Thursday, February 13, 2003


I was particularly struck today with the contents of one of Venezuela two main papers. I will give just some snippets of what you could read in today’s issue.

Front Page

The news is “11 917 fired in PDVSA”. This out of 37 942 workers on payroll December 1. {How can the government aspire at restarting the company when the best and brightest are out?}

Dental work will be limited to fillings. No more crowns for a while, not only because dollars might not be available but because prices will double and salaries will not {dentist assume that people will not be able to afford crowns}.

CIA: political violence likely to increase in Venezuela

220 products will have their price fixed.

Electoral council threatens to ignore decisions from the high court. {This would seem unthinkable in the US or Europe, but since the high court here made such an obviously political decision, why be surprised?}

And others such as the Oscar nominations. {Unreal}.


Many articles are about the proposed code of information content, using children schedule to determine what goes on TV. In other words a way to stop private networks to inform most of the day. In particular on riots against Chavez since they will not be able to show “violence”.

Other snippets relate the legal fights between the government and the companies that had their storehouses seized early in January (the burping general). Apparently, the consumer protection office was supposed to give them the proceeds of the merchandise taken and sold. The monies have not been paid, and, in addition, when the companies were allowed back into their warehouses a few days later, a lot of items were missing.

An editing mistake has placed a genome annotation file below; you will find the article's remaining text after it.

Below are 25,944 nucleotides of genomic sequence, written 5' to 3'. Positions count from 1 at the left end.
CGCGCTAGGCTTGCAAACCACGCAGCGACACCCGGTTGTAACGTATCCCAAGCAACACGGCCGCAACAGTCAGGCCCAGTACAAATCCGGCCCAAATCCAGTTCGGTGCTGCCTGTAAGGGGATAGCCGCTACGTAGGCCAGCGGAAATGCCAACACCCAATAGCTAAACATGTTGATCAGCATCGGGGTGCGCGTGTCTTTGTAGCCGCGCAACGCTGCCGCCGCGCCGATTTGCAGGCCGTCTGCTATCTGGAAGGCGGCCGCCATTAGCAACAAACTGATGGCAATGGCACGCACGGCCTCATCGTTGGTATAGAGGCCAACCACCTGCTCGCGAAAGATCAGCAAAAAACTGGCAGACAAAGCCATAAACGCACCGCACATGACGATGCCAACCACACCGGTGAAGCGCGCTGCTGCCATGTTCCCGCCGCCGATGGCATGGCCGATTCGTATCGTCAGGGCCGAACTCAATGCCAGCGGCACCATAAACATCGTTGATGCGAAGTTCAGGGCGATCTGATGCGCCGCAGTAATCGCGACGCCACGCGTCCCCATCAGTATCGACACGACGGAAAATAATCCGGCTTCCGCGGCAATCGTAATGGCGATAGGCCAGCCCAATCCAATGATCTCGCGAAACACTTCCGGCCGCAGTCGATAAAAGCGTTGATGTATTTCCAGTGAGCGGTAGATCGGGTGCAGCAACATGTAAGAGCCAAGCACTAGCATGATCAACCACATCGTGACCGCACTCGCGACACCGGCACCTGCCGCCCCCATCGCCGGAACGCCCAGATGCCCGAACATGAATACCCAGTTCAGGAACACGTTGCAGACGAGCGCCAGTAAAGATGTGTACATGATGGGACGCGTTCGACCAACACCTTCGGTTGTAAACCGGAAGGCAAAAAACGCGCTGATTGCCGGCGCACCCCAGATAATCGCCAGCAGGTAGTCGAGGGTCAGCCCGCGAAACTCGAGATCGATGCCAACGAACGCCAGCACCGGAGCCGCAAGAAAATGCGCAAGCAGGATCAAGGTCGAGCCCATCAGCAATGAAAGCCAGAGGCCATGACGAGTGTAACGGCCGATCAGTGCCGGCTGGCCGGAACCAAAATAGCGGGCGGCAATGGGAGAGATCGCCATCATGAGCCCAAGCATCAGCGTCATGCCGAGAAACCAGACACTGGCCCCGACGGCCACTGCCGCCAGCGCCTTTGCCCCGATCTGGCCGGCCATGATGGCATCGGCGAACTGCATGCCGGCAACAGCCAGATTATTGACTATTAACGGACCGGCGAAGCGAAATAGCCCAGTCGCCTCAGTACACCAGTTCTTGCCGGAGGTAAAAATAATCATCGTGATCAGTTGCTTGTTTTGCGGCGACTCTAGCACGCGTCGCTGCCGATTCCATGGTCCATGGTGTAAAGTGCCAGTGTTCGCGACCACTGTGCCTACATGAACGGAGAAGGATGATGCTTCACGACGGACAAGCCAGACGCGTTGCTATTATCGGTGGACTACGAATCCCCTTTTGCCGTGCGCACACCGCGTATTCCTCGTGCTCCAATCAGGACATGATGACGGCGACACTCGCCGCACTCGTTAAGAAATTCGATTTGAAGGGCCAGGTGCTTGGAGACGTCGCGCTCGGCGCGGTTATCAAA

Travel agencies are closing, apparently credit cards will not be valid anymore outside Venezuela and people are likely to stop travel for a while.

Because the Metropolitan Police has been intervened by Chavez, it has lost its muscle, that is, its anti riot gear and specialized weaponry against crime have been taken away “for investigation”. The consequences is that Caracas has reached its higher murder rate for the week end in a year (the army is supposed to supply the police while the conflict lasts). Another consequence is that the Ateneo, Caracas downtown cultural center, cannot be supervised anymore by the Metro Police. The result? The cashier has been attacked 6 times in three weeks. In addition, some of the light and sound equipment of the main concert hall has been stolen. By the way, some of the seized weapon have been offered for sale recently in the parallel market, “stolen” from the army safe deposit…

And I pass on sports events that are going to be cancelled, and other “trivial” stuff consequence of the crisis on us.

It is a little bit unsettling to read the papers these days, and I am not talking of Iraq.

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